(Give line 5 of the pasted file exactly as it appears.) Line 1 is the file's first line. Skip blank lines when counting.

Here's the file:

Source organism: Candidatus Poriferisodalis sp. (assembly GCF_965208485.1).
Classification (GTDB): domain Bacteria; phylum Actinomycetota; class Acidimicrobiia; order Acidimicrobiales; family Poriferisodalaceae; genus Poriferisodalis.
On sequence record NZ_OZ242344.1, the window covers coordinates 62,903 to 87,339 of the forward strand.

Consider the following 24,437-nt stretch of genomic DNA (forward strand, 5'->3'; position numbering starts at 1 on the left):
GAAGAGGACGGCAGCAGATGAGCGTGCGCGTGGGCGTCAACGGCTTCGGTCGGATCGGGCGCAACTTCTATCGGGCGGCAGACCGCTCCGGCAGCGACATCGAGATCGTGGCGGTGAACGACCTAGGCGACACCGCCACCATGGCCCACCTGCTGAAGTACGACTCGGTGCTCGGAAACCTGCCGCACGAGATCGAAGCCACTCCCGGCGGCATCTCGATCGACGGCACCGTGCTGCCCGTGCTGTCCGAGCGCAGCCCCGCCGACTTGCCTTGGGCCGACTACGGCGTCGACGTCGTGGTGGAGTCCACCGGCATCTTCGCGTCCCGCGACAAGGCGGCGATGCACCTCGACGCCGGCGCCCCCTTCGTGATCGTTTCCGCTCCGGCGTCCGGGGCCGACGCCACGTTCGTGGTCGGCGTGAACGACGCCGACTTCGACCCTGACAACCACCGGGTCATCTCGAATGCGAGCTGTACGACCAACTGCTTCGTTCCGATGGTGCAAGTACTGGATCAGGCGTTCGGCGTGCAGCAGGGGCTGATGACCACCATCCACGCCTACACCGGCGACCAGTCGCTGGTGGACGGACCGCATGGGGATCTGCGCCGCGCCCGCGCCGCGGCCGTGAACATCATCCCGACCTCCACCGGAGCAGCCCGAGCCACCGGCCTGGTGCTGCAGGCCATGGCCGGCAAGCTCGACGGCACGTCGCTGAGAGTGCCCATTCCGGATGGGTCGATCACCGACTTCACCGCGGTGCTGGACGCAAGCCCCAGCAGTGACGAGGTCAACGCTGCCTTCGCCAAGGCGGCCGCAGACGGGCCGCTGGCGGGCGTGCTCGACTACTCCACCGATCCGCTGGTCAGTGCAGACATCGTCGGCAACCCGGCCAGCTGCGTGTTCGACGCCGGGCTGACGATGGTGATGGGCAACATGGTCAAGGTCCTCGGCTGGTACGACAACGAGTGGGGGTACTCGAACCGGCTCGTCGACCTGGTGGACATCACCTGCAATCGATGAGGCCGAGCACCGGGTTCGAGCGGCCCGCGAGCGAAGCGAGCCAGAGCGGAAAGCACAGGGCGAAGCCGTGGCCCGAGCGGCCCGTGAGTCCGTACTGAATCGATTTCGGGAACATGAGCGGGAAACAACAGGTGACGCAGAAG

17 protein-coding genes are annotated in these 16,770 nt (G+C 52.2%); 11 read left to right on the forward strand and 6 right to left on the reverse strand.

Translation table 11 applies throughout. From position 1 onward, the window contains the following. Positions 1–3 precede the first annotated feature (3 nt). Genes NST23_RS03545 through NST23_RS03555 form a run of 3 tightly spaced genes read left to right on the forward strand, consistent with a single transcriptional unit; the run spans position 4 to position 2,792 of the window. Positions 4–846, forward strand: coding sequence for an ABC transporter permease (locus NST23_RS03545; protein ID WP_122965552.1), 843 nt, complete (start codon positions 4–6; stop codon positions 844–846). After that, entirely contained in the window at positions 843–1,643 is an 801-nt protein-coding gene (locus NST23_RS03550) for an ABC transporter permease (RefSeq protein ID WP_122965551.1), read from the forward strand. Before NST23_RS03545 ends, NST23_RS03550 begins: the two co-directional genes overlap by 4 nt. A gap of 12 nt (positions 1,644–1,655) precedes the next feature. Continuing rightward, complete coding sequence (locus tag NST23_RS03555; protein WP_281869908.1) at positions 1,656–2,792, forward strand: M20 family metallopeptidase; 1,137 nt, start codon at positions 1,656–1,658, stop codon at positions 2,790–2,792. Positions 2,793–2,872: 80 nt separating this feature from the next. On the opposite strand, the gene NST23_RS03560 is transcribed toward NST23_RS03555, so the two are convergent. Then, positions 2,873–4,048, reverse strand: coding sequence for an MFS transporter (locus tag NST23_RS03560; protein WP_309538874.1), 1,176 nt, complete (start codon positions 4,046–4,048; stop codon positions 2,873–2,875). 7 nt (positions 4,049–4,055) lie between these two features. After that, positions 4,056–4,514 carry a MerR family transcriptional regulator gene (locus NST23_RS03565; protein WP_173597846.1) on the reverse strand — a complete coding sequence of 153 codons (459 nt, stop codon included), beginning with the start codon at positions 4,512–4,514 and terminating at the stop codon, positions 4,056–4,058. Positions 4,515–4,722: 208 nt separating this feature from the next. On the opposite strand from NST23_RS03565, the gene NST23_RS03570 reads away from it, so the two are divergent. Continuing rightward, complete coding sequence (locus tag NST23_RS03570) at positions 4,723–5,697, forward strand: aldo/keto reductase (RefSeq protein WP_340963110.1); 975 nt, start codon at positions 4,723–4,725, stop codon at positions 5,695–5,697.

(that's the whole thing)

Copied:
GAAGAGGACGGCAGCAGATGAGCGTGCGCGTGGGCGTCAACGGCTTCGGTCGGATCGGGCGCAACTTCTATCGGGCGGCAGACCGCTCCGGCAGCGACATCGAGATCGTGGCGGTGAACGACCTAGGCGACACCGCCACCATGGCCCACCTGCTGAAGTACGACTCGGTGCTCGGAAACCTGCCGCACGAGATCGAAGCCACTCCCGGCGGCATCTCGATCGACGGCACCGTGCTGCCCGTGCTGTCCGAGCGCAGCCCCGCCGACTTGCCTTGGGCCGACTACGGCGTCGACGTCGTGGTGGAGTCCACCGGCATCTTCGCGTCCCGCGACAAGGCGGCGATGCACCTCGACGCCGGCGCCCCCTTCGTGATCGTTTCCGCTCCGGCGTCCGGGGCCGACGCCACGTTCGTGGTCGGCGTGAACGACGCCGACTTCGACCCTGACAACCACCGGGTCATCTCGAATGCGAGCTGTACGACCAACTGCTTCGTTCCGATGGTGCAAGTACTGGATCAGGCGTTCGGCGTGCAGCAGGGGCTGATGACCACCATCCACGCCTACACCGGCGACCAGTCGCTGGTGGACGGACCGCATGGGGATCTGCGCCGCGCCCGCGCCGCGGCCGTGAACATCATCCCGACCTCCACCGGAGCAGCCCGAGCCACCGGCCTGGTGCTGCAGGCCATGGCCGGCAAGCTCGACGGCACGTCGCTGAGAGTGCCCATTCCGGATGGGTCGATCACCGACTTCACCGCGGTGCTGGACGCAAGCCCCAGCAGTGACGAGGTCAACGCTGCCTTCGCCAAGGCGGCCGCAGACGGGCCGCTGGCGGGCGTGCTCGACTACTCCACCGATCCGCTGGTCAGTGCAGACATCGTCGGCAACCCGGCCAGCTGCGTGTTCGACGCCGGGCTGACGATGGTGATGGGCAACATGGTCAAGGTCCTCGGCTGGTACGACAACGAGTGGGGGTACTCGAACCGGCTCGTCGACCTGGTGGACATCACCTGCAATCGATGAGGCCGAGCACCGGGTTCGAGCGGCCCGCGAGCGAAGCGAGCCAGAGCGGAAAGCACAGGGCGAAGCCGTGGCCCGAGCGGCCCGTGAGTCCGTACTGAATCGATTTCGGGAACATGAGCGGGAAACAACAGGTGACGCAGAAG